But for Reynolds, the 3% drowns out the 97%.  3% is too much.  1% is too much!  Any little speck of feminist content is like the pea under the mattress for these guys. They can’t rest because the 3% is digging into them, it keeps them up all night, the feminism is still there, I can feel it, make it stop make it stop!

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Wisconsin is not a blue state

Another Wisconsin election day!  By the polls — and I trust the polls, absent any reason not to — incumbent governor Scott Walker is likely to squeeze by with a narrow win.  If you don’t live in Wisconsin, how much should you care about this?  A lot, says Slate’s Betsy Woodruff, who calls this race “The Most Important Race in America.”

Winning statewide as a conservative Republican in Wisconsin isn’t easy. Even though five of its eight congressmen are Republicans and the GOP controls its statehouse, Wisconsin is a very blue state. It’s historically been a union stronghold, and it hasn’t gone Republican in a presidential race since 1984. For progressives, the Republicans’ fragile hold on state government is an insult, an affront that should be corrected.

Wisconsin is not a very blue state.  In those 30 years since 1984, a Republican has been governor for 19 of them.  In both 2000 and 2004, the Democratic candidate won Wisconsin’s electoral vote by less than half a percentage point.  In 2012, Obama won Wisconsin by 7 points, in a year he won nationally by 4 points.  So Wisconsin, in Obama’s home turf of the Upper Midwest, was slightly bluer than the country that year.

But it’s not California or Maryland.  It’s not even New Jersey.  It’s a state that’s half Republican and half Democratic.  (See also:  “It’s a recall, not an omen.”)  That’s why elections here are close.  Despite what Woodruff writes, neither liberals nor conservatives think they have a right to own the state.  Walker has the advantage of incumbency and he’s probably going to win.  That’s important for his dreams of a Presidential run; but I don’t think it has much to say about national politics.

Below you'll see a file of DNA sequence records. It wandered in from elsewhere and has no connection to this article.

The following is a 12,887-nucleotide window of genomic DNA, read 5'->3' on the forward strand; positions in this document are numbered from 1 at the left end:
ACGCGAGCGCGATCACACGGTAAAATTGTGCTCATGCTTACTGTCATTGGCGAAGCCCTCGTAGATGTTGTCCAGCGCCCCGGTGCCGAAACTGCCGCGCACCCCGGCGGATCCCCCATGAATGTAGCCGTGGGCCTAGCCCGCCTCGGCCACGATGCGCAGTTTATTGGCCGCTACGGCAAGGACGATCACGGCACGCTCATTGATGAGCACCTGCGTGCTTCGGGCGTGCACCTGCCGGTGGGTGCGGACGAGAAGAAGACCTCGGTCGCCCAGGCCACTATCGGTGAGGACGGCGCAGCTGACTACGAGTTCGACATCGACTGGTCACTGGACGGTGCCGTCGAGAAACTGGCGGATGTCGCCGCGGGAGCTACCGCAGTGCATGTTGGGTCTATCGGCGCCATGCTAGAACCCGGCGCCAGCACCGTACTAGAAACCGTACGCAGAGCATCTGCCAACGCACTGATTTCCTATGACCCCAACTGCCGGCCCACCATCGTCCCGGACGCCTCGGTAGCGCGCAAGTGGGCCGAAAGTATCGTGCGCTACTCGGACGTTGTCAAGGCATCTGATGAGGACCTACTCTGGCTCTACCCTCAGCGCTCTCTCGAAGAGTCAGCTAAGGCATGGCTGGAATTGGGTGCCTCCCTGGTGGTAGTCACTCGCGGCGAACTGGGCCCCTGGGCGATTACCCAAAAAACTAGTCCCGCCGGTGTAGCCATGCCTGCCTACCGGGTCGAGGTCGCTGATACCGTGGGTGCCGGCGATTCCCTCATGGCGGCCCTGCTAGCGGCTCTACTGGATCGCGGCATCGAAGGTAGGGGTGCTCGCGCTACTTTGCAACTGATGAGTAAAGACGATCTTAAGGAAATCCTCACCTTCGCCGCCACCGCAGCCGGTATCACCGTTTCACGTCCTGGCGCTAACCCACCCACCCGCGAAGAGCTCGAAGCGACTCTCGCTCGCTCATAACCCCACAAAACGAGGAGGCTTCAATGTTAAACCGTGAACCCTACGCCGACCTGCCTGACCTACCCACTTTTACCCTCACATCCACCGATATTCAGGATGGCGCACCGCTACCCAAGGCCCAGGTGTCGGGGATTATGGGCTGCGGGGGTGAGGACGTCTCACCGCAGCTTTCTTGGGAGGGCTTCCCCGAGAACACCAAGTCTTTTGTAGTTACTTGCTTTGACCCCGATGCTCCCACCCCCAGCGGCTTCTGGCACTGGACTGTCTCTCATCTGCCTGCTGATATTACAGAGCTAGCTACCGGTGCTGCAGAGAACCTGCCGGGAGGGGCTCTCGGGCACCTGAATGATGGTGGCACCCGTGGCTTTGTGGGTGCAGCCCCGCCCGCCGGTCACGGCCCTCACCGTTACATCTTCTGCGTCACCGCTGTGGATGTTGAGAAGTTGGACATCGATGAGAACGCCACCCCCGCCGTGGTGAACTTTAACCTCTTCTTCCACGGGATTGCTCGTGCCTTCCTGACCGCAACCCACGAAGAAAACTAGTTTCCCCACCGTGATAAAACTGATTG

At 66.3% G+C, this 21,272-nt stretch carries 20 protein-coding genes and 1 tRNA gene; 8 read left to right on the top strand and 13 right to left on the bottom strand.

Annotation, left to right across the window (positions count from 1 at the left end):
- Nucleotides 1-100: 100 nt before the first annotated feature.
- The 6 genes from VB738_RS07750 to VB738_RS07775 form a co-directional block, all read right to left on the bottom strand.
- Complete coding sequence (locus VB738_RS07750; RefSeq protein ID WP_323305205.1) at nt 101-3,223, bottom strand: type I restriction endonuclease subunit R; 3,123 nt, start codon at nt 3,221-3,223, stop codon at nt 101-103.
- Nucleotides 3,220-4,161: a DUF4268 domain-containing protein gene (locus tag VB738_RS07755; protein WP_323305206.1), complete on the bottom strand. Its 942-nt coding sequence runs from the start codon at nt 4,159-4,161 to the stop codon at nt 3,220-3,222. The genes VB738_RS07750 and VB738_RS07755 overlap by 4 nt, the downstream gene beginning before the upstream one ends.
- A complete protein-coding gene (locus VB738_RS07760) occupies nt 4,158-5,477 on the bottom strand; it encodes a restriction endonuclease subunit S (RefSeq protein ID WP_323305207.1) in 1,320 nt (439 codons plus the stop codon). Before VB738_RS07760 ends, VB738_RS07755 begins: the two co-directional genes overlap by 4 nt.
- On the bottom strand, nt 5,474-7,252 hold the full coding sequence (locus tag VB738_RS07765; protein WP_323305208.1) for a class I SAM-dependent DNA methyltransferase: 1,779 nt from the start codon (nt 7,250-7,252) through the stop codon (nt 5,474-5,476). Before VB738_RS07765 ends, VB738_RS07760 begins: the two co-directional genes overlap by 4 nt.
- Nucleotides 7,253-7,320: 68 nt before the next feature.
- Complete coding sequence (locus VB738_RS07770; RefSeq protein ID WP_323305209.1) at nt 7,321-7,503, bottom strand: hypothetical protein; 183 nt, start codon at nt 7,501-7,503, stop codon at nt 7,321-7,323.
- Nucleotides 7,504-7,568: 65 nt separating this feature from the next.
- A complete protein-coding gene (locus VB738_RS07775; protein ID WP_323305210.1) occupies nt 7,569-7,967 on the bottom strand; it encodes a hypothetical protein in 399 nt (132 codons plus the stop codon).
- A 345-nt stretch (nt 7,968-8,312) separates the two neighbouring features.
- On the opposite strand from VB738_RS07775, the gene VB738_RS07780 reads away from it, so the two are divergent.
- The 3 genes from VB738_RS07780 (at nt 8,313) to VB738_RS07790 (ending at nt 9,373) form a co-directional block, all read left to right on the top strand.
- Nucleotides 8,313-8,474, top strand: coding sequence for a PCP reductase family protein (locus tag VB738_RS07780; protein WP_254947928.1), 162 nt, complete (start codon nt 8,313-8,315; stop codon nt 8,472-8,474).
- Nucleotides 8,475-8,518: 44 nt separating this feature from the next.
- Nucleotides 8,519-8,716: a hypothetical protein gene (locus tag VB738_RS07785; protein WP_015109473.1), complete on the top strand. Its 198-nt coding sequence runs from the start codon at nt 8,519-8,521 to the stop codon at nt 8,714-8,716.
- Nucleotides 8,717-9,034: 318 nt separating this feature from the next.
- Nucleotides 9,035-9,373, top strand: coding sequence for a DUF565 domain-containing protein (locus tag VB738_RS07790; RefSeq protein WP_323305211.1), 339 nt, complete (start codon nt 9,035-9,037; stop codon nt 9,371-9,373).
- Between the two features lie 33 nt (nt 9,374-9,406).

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Why I’m voting no on the Wisconsin transportation referendum

All attention is focused on Mary Burke and Scott Walker, so I didn’t even realize there’s a state ballot proposition in next week’s election.  And it’s not a trivial one, either.

Question 1: “Creation of a Transportation Fund. Shall section 9 (2) of article IV and section 11 of article VIII of the constitution be created to require that revenues generated by use of the state transportation system be deposited into a transportation fund administered by a department of transportation for the exclusive purpose of funding Wisconsin’s transportation systems and to prohibit any transfers or lapses from this fund?”

Mary Burke supports this.  So does Governor Walker.  The bill to put the referendum on the ballot was passed by large majorities of both houses.  “Yes on 1″ has an organized campaign and a snappy website; as far as I can tell, there is no such thing as “No on 1.”

But I’m voting no.  I don’t expect every dime of people’s property taxes to support upkeep of residential infrastructure.  I don’t think the sales tax should be restricted to promoting Wisconsin retail.  I think money is money and it’s the job of the legislature, not the constitution, to decide how money can best be raised and where in the state it’s most needed.